As MF Global customers approach the one month anniversary of the cluster-circus that has become the liquidation proceedings, replete with unnecessary delays, half-measures, and outright deceptive statements by Trustee James W. Giddens (that will only ensure the proliferation of hours billable at $890 each), we wish to highlight an order entered just days after the bankruptcy that gave MF Global Holdings and its affiliates carte blanche to continue the very risky and suspicious trading that led to its demise. A hearing is set for Wednesday, November 30, 2011 at 3:00 pm on this and other germane matters, including the super priority status of JP Morgan Chase (the conflicted first-lien holder) afforded to it ahead of the customers whose segregated accounts were putatively to have been held sacrosanct.
On November 2, 2011, the bankruptcy judge entered a seemingly innocuous order that granted an extension of time to the Debtors (MF Global Holdings Ltd. and MF Global Finance USA Inc.) to comply with the requirements of Section 345(b) of the Bankruptcy Code and an authorization of the continuation of intercompany transactions among the Debtors and non-Debtor affiliates. Detailed arguments were provided in the 19 page Motion of the Debtors filed the day of their October 31, 2011 bankruptcy.
Of particular interest are the arguments for allowance of the continuation of extant investment practices. When reading the pleading, note that "Company" refers specifically to MF Global Inc., the broker dealer/futures commission merchant unit that did NOT file for bankruptcy, while "Debtors" refers to MF Global Holdings and MF Global Finance, which did file for bankruptcy. "Debtors" and "Company" are frequently mixed within paragraphs, which either causes confusion as to intent or allows for an expansive interpretation that justifies the continued looting of customer accounts. All emphasis herein is ours, except for headings:
D. The Debtors Should Be Authorized to Continue Their Investment Practices
23...The Deposit and Investment Practices are governed by an investment policy, which provides that such investment activities must comply with federal and state regulations, as well as any regulations imposed by its regulators. In addition, the investment policy describes the Company’s permissible investments, which include: (a) government securities and government guaranteed securities; (b) money funds; (c) United States Treasury and government money funds; (d) federal agency obligations; (e) corporate obligations; (f) money market instruments; and (g) other permissible investments approved by the Company’s investment committee from time to time.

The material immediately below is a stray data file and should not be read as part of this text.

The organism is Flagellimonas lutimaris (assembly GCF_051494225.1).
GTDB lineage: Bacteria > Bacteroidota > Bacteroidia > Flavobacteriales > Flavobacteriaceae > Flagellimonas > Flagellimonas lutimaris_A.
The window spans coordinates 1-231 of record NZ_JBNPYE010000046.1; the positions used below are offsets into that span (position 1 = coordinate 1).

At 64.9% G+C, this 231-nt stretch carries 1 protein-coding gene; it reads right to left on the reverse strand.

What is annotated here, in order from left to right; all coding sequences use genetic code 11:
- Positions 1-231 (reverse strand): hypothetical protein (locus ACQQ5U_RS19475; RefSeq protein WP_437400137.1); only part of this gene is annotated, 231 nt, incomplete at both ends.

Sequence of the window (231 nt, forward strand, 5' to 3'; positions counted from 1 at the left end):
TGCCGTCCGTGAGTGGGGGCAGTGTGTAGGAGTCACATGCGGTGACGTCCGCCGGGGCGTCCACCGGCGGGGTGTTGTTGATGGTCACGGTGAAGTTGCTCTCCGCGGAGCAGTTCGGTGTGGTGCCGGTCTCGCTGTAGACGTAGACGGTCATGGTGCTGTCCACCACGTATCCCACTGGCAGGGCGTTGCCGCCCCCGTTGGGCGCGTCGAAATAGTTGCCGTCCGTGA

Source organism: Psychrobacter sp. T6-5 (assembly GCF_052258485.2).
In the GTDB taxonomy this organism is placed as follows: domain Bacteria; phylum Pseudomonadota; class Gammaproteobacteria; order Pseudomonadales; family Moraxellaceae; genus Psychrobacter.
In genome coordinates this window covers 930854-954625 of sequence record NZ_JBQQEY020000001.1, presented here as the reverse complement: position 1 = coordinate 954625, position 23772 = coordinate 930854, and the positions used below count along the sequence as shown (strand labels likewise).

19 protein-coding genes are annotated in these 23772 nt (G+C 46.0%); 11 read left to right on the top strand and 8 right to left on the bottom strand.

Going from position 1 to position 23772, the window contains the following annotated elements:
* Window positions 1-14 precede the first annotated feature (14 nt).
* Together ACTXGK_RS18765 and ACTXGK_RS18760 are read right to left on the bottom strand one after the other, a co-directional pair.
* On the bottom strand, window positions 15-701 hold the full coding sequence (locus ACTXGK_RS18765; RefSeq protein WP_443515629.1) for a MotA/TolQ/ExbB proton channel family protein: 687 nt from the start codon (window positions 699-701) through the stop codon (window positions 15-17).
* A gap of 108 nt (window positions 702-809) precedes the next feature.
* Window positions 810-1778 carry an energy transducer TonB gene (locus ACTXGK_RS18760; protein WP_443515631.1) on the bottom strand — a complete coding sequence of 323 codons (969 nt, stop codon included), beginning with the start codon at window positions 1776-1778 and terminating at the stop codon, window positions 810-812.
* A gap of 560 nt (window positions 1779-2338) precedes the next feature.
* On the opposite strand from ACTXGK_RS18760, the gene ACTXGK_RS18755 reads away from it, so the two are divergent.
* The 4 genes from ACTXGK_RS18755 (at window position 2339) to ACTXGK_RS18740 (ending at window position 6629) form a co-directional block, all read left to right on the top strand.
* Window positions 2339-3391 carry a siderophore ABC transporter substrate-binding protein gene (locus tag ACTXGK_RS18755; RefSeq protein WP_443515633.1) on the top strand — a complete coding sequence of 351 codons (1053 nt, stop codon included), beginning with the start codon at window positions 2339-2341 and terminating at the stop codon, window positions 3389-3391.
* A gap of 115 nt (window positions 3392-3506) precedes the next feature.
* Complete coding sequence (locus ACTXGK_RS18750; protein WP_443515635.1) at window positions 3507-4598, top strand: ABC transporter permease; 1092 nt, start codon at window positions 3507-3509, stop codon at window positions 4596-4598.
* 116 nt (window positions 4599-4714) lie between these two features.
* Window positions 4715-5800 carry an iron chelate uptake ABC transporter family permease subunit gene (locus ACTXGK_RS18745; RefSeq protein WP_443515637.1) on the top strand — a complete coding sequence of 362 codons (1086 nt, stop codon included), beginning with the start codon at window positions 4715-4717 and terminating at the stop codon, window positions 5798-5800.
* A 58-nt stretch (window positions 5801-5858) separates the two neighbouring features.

The blanket generalization in (g) opens the door to any of the investments that the Company, MF Global Inc., had engaged in previously, including the famed $6.3 billion in European debt [off balance sheet] repo-to-maturity trades. Ordinarily, any such investments not guaranteed directly or indirectly by the US government would be subject to a performance bond:
24. Bankruptcy Code section 345(a) authorizes a debtor-in-possession to make deposits or investments of estate money in a manner “as will yield the maximum reasonable net return on such money, taking into account the safety of such deposit or investment.” 11 U.S.C. § 345(a). If a deposit or investment is not “insured or guaranteed by the United States or by a department, agency, or instrumentality of the United States or backed by the full faith and credit of the United States,” Bankruptcy Code section 345(b) provides that the debtor must require that the entity with which the deposit or investment is made obtain a bond in favor of the United States that is secured by the undertaking of an adequate corporate surety. Id. § 345(b).
However, arguments would be made for an exemption:
25. The Court has discretion to modify the section 345(b) requirements “for cause.” 11 U.S.C. § 345(b). Indeed, while these requirements may be “‘wise in the case of a smaller debtor with limited funds that cannot afford a risky investment to be lost, [they] can work to needlessly handcuff larger, more sophisticated debtors...
Sophisticated, indeed. The pleading continues with a rather confusing paragraph that implies the exemption from a performance bond is required for investments that would be in bank accounts, the balances of which exceed FDIC insurance limits. Yet, the final sentence implies there is more going on than simple bank account sweeps when it mentions "[investments and deposits] made by non-Debtor affiliates engaging in the Company's core investments businesses." (Again, "Company" refers to the broker dealer/futures commission merchant unit, while "Debtors" refers to MF Global Holdings and MF Global Finance.)
26. The Debtors submit that the circumstances of this case warrant such relief. The Company is a large, sophisticated entity with a complex Cash Management System that relies on multiple Banks and Bank Accounts on a daily basis. The Bank Accounts used by the Debtors are maintained in the United States and are with stable financial institutions that are insured by the FDIC. Furthermore, in light of the regular deposits and sweeps of the Bank Accounts, requiring the Debtors, or any entity with which money is deposited or invested by the Debtors in accordance with the Deposit and Investment Practices, to incur the expense of posting a bond to the extent that the balances of these accounts exceed FDIC insurance limits at a given time would be especially burdensome and wasteful. Finally, in addition to the Company’s own investment policies that serve as a safeguard of the Debtors’ funds, there is a significant distinction between the Debtors’ own investments and deposits—which support the Debtors’ cash-management function—and those made by non-Debtor affiliates engaging in the Company’s core investments businesses.